If you’ve ever shopped for a car and narrowed it down to “the one,” then you’ve probably experienced the bizarre phenomenon of suddenly seeing that car EVERYWHERE. There’s probably a scientific name for this phenomenon and I just don’t know it, but it does bring to mind the Tootsie Roll candy jingle from my childhood years:
Are you wondering what this has to to with the evolution of typography? Well…
I’ve Been Shopping for Typography
I’ve had this fixation on typography lately and been learning all I can. I’m not an expert by any means, but the result of this “font-centration” has opened my eyes to see fonts EVERYWHERE. It’s even inspired me to re-write the Tootsie Roll jingle:
I can’t even look at a billboard without dissecting the letterforms in an effort to Identify that Font Face*.
*Game that nerdy designer types play on long road trips. Or possibly just me.
Anyhow, I thought I’d dedicate a post to the topic. Below is a quick history on the evolution of typography to help you learn to identify fonts by their classification (or style). Want to identify fonts on the fly? Read on.
Below are examples of five major font classifications, ranging from the 15th century to the 20th century. Note the examples I’ve selected within each classification are VERY similar, just to show what the fonts share in common. These are general classifications and you will certainly find fonts that fall outside these boundaries.
Old Style typefaces are, well, old school. They date from the 15th-17th century. If you look at the horizontal vs vertical stroke, there is contrast in thickness, but not a major one. The crossbars are quite straight and the serifs are sloping, or concave.
If an Old Style typeface fell off a rooftop, it would lightly ping the concrete with it’s serif, roll once on it’s slightly oblong counter, dust itself off, and walk away with all dignity intact.
Transitional typefaces mark the Age of Enlightenment, a bridge between Old Style and Modern. They came at a period in history where there was a departure from handwritten (or calligraphic) letterforms. They typically have a more noticeable contrast between horizontal (thinner) and vertical (thicker) strokes. The serifs are a little straighter than you’ll see with Old Style fonts.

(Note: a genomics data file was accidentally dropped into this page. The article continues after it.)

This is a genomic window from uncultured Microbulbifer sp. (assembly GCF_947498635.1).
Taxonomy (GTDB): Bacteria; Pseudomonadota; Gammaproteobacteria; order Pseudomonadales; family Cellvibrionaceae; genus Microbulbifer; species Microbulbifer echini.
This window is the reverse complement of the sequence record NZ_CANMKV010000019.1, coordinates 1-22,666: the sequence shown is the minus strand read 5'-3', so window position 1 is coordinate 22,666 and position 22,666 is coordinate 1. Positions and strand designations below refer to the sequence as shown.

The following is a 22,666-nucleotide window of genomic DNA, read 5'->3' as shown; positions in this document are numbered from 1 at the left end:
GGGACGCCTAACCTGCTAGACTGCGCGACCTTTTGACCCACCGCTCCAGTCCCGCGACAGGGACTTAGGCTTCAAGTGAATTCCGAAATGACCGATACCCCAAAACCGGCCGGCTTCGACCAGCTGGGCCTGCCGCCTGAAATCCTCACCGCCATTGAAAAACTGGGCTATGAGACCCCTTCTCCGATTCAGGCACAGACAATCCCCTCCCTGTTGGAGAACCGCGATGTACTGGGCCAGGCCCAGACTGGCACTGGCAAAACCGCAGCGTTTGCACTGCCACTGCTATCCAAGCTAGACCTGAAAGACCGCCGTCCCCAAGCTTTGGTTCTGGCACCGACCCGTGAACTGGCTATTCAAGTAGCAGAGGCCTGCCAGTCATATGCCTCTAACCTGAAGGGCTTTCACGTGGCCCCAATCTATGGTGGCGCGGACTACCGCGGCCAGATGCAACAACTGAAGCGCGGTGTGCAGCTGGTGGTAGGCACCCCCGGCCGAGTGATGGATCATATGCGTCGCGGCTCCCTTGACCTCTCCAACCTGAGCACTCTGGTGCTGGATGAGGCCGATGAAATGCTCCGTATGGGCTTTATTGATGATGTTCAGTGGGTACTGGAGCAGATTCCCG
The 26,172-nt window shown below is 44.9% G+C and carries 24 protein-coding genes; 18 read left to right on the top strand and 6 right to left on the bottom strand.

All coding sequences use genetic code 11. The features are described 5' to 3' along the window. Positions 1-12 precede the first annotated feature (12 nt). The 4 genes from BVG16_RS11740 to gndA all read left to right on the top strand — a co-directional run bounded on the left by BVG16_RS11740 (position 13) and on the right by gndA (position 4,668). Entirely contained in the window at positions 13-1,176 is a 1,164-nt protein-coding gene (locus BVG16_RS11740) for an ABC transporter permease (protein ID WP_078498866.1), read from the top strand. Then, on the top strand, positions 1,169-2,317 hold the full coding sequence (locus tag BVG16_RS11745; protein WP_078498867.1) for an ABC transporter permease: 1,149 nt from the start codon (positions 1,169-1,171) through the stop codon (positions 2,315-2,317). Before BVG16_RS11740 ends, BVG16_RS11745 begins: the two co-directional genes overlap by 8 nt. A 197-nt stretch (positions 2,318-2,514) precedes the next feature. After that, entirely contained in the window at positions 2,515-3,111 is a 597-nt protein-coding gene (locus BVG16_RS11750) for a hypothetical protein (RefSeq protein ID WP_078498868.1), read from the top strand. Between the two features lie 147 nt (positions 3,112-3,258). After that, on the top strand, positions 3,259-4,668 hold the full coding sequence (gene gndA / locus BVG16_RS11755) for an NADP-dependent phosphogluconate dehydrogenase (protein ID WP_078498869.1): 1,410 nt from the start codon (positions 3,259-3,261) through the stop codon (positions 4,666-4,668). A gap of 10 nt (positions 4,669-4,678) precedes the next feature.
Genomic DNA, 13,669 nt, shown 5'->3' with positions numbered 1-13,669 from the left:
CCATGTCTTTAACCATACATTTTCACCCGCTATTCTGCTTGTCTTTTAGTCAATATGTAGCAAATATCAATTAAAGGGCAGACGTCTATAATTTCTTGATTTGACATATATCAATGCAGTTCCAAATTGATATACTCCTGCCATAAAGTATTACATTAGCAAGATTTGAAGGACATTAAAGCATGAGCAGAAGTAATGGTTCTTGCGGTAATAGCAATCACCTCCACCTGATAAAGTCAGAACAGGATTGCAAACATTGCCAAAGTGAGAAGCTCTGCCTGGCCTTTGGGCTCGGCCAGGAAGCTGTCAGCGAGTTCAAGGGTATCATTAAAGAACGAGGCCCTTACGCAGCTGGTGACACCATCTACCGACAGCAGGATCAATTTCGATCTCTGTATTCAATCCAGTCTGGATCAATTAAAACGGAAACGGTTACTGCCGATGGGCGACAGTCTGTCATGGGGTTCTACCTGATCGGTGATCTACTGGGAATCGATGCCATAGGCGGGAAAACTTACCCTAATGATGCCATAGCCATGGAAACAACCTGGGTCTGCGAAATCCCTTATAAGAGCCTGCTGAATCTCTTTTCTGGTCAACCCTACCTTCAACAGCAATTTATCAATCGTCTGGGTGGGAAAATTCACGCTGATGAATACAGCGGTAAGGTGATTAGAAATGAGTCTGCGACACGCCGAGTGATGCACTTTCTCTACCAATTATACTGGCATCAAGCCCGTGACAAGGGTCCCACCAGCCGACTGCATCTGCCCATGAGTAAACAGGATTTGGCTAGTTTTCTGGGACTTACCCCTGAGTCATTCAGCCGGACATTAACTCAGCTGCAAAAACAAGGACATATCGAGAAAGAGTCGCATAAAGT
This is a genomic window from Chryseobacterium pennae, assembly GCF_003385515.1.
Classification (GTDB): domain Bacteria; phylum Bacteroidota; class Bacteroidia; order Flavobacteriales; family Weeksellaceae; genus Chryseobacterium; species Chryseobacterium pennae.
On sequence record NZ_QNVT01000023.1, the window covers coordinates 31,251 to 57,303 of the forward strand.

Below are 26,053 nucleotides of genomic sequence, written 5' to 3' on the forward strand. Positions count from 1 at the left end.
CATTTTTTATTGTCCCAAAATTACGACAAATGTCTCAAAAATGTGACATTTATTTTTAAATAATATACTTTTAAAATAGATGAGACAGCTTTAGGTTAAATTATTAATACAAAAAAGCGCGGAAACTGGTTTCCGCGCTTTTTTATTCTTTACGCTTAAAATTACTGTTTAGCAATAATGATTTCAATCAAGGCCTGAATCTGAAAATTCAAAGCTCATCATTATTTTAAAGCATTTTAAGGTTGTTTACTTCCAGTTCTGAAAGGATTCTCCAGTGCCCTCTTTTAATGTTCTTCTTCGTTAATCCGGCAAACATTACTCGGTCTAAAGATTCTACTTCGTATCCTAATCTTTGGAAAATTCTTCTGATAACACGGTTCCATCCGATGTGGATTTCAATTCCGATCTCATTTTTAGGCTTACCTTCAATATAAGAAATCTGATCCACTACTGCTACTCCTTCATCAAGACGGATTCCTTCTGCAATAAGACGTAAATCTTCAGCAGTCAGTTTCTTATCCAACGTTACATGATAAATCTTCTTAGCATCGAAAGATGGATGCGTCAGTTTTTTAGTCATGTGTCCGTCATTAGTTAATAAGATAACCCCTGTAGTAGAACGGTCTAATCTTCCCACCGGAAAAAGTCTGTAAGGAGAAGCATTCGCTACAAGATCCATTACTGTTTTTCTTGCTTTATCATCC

When a transitional typeface walks off a rooftop, it gently floats to the ground on it’s parachute-style serifs.
I suppose modern is a relative word, but when it comes to typography, Modern typefaces (a.k.a. Didones) date from the 18th century. The stroke transitions are rather abrupt, with even more extreme contrast between horizontal and vertical strokes than seen in Transitional fonts. The serifs have gone on a diet – straight and skinny is in.
Rooftop test: The Modern typeface enjoys champagne on a rooftop terrace while wearing a stylish gown. It’s does not fall off a rooftop, it takes the stairs down to the lobby and a carriage home.
Slab Serifs (a.k.a. Egyptian) typefaces made their debut in the 19th century, along with advancements in print technology. A major departure from their dainty predecessors, these beefy slab serifs weren’t meant for long lines of text; They were destined for headlines. You’ll recognize them by their monotone stroke weight and their heavy, square serifs.
When a Slab Serif typeface falls off a roof, it leaves it a big hole in the concrete.
Sans serifs are practically a gimme. You can spot them a mile away because THEY DON’T HAVE SERIFS. Although sans serif fonts have been around for centuries, they made a comeback to commercial popularity in the late 18th to early 19th century. Three broad classifications of Sans Serif fonts include: Grotesque, Humanist, and Geometric.
Sans serif fonts don’t fall off rooftops because there are no serifs to trip on. Duh.
Now You Can Play
Some of the “biggies” to look at when identifying fonts are the vertical vs. horizontal stroke weights and the serif type. Just recognizing those three things will give you a leg up when playing the Name That Font Type game.
So, next time you’re rolling down the freeway or cruising around town, go ahead and impress your friends with your mad font skills.